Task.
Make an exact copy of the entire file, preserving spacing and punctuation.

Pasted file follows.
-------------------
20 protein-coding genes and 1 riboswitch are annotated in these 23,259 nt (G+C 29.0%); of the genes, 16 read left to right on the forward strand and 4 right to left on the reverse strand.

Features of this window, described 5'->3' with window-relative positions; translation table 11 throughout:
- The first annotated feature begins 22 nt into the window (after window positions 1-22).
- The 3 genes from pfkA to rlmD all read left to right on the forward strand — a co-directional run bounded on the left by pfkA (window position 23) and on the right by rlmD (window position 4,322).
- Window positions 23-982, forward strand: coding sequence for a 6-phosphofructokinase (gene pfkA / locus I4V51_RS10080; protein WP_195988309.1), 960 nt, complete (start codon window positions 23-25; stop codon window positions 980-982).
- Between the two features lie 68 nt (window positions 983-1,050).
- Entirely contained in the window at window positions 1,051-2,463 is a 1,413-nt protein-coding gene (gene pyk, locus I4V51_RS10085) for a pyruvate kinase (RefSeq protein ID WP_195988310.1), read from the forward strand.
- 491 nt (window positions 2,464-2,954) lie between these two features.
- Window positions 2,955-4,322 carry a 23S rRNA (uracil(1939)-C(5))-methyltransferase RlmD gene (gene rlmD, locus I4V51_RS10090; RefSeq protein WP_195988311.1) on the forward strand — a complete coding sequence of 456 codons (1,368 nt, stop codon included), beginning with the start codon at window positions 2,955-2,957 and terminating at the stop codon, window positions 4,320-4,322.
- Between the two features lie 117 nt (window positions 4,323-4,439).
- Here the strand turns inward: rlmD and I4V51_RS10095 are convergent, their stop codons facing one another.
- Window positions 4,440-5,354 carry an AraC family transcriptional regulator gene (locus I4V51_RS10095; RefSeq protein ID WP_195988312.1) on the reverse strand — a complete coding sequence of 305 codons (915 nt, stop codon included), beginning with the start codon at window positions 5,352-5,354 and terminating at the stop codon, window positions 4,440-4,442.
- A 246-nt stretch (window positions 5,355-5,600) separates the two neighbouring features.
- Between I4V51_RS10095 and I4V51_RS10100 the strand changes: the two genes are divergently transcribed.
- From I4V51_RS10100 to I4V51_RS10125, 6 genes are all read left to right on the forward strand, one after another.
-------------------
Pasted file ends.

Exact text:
20 protein-coding genes and 1 riboswitch are annotated in these 23,259 nt (G+C 29.0%); of the genes, 16 read left to right on the forward strand and 4 right to left on the reverse strand.

Features of this window, described 5'->3' with window-relative positions; translation table 11 throughout:
- The first annotated feature begins 22 nt into the window (after window positions 1-22).
- The 3 genes from pfkA to rlmD all read left to right on the forward strand — a co-directional run bounded on the left by pfkA (window position 23) and on the right by rlmD (window position 4,322).
- Window positions 23-982, forward strand: coding sequence for a 6-phosphofructokinase (gene pfkA / locus I4V51_RS10080; protein WP_195988309.1), 960 nt, complete (start codon window positions 23-25; stop codon window positions 980-982).
- Between the two features lie 68 nt (window positions 983-1,050).
- Entirely contained in the window at window positions 1,051-2,463 is a 1,413-nt protein-coding gene (gene pyk, locus I4V51_RS10085) for a pyruvate kinase (RefSeq protein ID WP_195988310.1), read from the forward strand.
- 491 nt (window positions 2,464-2,954) lie between these two features.
- Window positions 2,955-4,322 carry a 23S rRNA (uracil(1939)-C(5))-methyltransferase RlmD gene (gene rlmD, locus I4V51_RS10090; RefSeq protein WP_195988311.1) on the forward strand — a complete coding sequence of 456 codons (1,368 nt, stop codon included), beginning with the start codon at window positions 2,955-2,957 and terminating at the stop codon, window positions 4,320-4,322.
- Between the two features lie 117 nt (window positions 4,323-4,439).
- Here the strand turns inward: rlmD and I4V51_RS10095 are convergent, their stop codons facing one another.
- Window positions 4,440-5,354 carry an AraC family transcriptional regulator gene (locus I4V51_RS10095; RefSeq protein ID WP_195988312.1) on the reverse strand — a complete coding sequence of 305 codons (915 nt, stop codon included), beginning with the start codon at window positions 5,352-5,354 and terminating at the stop codon, window positions 4,440-4,442.
- A 246-nt stretch (window positions 5,355-5,600) separates the two neighbouring features.
- Between I4V51_RS10095 and I4V51_RS10100 the strand changes: the two genes are divergently transcribed.
- From I4V51_RS10100 to I4V51_RS10125, 6 genes are all read left to right on the forward strand, one after another.